The young adult and independence

I was recently asked this question

Hello Tony,
thanks you for sharing your work and your thought.
I have a question about adolescence and independance. You wrote that there can be not independance as long as the youngster is not earning his own living. although I rather agree with you, what about numerous women who never really earn a living but choose to stay at home?


Psychologists present a number of areas which the younger person has to master, at least to some degree in order to achieve what is considered psychological separation from the parents. A few of these are:

1. Leaving home. Establishing independence from home supervision.

2. Social maturity. A maturity in one’s own social circle.

3. Establishment of heterosexual (or homosexual) interests. The attainment of adult attitudes to sex.

4. Beginnings of economic independence. One cannot truly become psychologically adult until they earn their own living.

It seems safe to say that a person who can construct a lifestyle where they can earn enough money or obtain enough resources such that they can survive on their own for an extended period of time are going to feel good about themselves and a sense of pride in achieving that. They can provide for themselves a regular supply of food, adequate shelter and clothing and provide a reasonably safe environment to live in. If a person can do this that is going to be quite an empowering achievement and be good for the self esteem.


All four areas mentioned above are important but one could say the economic independence is especially important as it satisfies the bottom rungs of Maslow’s hierarchy. Which are the very basics of human survival. One could be economically independent and never achieve a social circle of their own and one will still survive. But not the other way around, so in this way one can say it is more important physically and psychologically.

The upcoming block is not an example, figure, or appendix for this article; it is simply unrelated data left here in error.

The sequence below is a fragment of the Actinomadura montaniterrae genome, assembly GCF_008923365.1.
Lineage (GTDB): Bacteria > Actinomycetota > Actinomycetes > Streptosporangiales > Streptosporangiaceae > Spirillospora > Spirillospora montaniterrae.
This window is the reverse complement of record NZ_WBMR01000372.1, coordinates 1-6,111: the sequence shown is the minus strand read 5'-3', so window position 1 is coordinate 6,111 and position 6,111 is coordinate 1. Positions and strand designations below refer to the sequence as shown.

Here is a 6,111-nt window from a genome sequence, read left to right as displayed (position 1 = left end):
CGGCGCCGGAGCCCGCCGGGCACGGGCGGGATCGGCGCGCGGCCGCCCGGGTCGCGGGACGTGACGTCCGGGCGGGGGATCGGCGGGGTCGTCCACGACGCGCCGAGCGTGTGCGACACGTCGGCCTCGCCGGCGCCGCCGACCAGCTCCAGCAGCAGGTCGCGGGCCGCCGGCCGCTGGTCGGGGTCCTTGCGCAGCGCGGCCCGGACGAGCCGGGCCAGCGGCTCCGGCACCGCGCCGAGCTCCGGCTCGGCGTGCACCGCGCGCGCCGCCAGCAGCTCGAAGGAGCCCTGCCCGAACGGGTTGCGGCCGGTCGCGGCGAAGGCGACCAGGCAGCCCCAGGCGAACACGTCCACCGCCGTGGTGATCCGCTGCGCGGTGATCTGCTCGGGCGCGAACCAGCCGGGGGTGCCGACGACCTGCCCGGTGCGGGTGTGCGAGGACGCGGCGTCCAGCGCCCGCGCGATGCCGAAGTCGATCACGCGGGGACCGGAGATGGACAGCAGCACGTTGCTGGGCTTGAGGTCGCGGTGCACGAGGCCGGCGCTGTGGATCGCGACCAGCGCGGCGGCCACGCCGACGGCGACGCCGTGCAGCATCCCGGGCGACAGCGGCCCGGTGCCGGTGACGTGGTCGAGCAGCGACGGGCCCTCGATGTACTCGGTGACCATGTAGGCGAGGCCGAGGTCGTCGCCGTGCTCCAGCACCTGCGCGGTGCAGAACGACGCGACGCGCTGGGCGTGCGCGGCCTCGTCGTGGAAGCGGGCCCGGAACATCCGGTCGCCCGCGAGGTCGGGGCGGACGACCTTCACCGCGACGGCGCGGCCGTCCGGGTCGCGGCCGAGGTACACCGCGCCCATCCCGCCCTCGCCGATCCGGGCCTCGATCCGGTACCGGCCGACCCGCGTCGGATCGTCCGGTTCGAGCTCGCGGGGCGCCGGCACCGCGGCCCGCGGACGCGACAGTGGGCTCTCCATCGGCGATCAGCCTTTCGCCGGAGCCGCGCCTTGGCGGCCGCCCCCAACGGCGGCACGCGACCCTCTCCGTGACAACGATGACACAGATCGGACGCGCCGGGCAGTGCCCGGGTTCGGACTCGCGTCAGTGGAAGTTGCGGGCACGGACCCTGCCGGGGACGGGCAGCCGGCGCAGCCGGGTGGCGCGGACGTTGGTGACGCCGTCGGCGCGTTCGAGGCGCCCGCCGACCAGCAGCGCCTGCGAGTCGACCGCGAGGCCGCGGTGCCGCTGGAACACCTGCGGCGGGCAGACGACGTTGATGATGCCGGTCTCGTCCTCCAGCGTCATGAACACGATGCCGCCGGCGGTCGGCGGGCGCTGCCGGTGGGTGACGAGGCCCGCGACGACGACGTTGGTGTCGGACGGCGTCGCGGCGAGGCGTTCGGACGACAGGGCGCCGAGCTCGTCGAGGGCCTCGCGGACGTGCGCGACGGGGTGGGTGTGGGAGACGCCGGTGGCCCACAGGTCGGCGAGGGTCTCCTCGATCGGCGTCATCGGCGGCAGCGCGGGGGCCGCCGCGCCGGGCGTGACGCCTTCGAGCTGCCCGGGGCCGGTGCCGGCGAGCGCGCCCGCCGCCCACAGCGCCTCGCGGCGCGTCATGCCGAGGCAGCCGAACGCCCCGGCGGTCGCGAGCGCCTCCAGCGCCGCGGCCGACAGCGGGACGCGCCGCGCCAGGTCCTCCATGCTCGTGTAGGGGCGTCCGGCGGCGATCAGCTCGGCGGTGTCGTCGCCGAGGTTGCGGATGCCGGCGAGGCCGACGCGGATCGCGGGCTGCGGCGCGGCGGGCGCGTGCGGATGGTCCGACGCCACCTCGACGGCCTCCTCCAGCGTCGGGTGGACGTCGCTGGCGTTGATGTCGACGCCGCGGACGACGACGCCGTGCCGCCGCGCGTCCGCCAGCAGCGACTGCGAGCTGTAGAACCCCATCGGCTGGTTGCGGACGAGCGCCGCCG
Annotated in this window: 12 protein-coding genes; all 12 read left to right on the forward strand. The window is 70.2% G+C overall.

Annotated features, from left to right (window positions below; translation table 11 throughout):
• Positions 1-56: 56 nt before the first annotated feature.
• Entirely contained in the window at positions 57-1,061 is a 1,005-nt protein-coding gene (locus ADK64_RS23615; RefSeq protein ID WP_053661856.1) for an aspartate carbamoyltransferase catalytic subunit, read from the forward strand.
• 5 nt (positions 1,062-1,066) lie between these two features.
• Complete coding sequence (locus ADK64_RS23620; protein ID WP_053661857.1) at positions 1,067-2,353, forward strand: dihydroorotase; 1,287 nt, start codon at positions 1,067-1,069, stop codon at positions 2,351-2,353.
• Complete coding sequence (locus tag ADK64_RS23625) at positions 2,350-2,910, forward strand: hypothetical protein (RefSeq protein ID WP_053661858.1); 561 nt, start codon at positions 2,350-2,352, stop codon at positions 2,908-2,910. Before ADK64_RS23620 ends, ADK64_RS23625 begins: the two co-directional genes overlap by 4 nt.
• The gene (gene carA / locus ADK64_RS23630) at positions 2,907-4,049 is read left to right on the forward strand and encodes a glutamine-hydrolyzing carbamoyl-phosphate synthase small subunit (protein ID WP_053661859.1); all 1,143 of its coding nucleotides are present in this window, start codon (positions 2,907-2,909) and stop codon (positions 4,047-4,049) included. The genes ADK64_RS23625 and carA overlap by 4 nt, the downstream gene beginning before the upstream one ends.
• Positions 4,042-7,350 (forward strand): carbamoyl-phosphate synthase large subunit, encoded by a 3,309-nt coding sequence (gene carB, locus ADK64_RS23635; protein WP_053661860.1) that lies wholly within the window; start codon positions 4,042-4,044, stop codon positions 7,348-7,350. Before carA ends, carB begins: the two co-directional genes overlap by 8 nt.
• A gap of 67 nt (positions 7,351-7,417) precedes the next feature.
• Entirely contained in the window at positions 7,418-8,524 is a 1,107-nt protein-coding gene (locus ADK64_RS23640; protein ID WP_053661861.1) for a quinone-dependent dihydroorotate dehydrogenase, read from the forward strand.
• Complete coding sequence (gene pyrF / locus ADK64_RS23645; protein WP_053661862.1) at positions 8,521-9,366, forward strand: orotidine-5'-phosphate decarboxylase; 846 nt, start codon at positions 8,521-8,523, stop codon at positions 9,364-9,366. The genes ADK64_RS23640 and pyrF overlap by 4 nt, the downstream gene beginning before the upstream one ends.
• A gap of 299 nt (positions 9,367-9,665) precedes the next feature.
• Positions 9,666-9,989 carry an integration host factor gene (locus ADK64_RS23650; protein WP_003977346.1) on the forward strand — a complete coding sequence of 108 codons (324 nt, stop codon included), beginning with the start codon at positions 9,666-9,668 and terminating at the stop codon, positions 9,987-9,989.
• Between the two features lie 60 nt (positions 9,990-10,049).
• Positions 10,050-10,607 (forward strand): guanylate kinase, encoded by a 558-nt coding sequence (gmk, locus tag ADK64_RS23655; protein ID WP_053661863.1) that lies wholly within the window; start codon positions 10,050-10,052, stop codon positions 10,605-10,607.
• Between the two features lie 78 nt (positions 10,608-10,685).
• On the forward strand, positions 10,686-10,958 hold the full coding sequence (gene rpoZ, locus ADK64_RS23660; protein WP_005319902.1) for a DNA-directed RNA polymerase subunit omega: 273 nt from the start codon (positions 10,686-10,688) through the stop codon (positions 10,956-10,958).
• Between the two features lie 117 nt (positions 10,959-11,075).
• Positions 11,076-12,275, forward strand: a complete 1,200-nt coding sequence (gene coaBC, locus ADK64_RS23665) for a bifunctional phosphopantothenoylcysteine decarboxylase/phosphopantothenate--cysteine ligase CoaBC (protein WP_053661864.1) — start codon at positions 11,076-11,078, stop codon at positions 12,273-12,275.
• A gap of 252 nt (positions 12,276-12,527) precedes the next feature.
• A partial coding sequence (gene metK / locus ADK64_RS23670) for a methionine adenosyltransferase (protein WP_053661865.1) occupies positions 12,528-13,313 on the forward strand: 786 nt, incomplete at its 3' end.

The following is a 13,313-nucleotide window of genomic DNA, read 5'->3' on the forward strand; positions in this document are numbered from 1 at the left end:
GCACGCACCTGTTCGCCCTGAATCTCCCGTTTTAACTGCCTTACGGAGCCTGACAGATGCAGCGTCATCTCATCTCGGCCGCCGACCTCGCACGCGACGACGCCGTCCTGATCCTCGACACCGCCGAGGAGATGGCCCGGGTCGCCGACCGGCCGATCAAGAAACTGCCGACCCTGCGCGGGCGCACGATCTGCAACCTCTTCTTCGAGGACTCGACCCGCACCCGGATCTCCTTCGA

If you are dependent on some one for money or resources (such as a place to live) then you are dependent on them in a most important way. That could significantly effect the self esteem. One may also be dependent on another for a social circle but that is not as important and one could then say the self esteem is still negatively impacted but less so. The lower down on Maslow’s hierarchy the more impact it is going to have positively or negatively on the self esteem. If one accepts this assumption we can see why economic independence is so important.

Four ladies

However this is where it gets blurry. What is economic independence? If a husband and wife work as a team with him doing the direct income earning and she doing domestic duties then as a team they are economically better off than if they were both functioning as individuals. When humans successfully combine their work and resources they can have a better quality of life than if they were working alone. The team achieves a higher level of economic independence.

But this assumes they both have a particular mindset. Are her domestic duties considered equal or as important as the husband’s income earning activities. If they can both believe this then they have a good team structure. But again the hierarchy plays a role here. If the husband stops working that family is in very dire circumstances and in some countries it could mean death as food and shelter cease to be available. The bottom rung of the hierarchy is not satisfied making all the others above it dysfunctional. If the wife ceases to function as a child carer then the children become neglected but there is still food and shelter and they wont die. This can lead some to think her ‘work’ is less important and then we have the basis for trouble in the team (marriage relationship).

If she believes this (with or without his encouragement) she finds herself in the same relationship dynamics as the teenager who is not economically separate from the parents. The marriage will then suffer.

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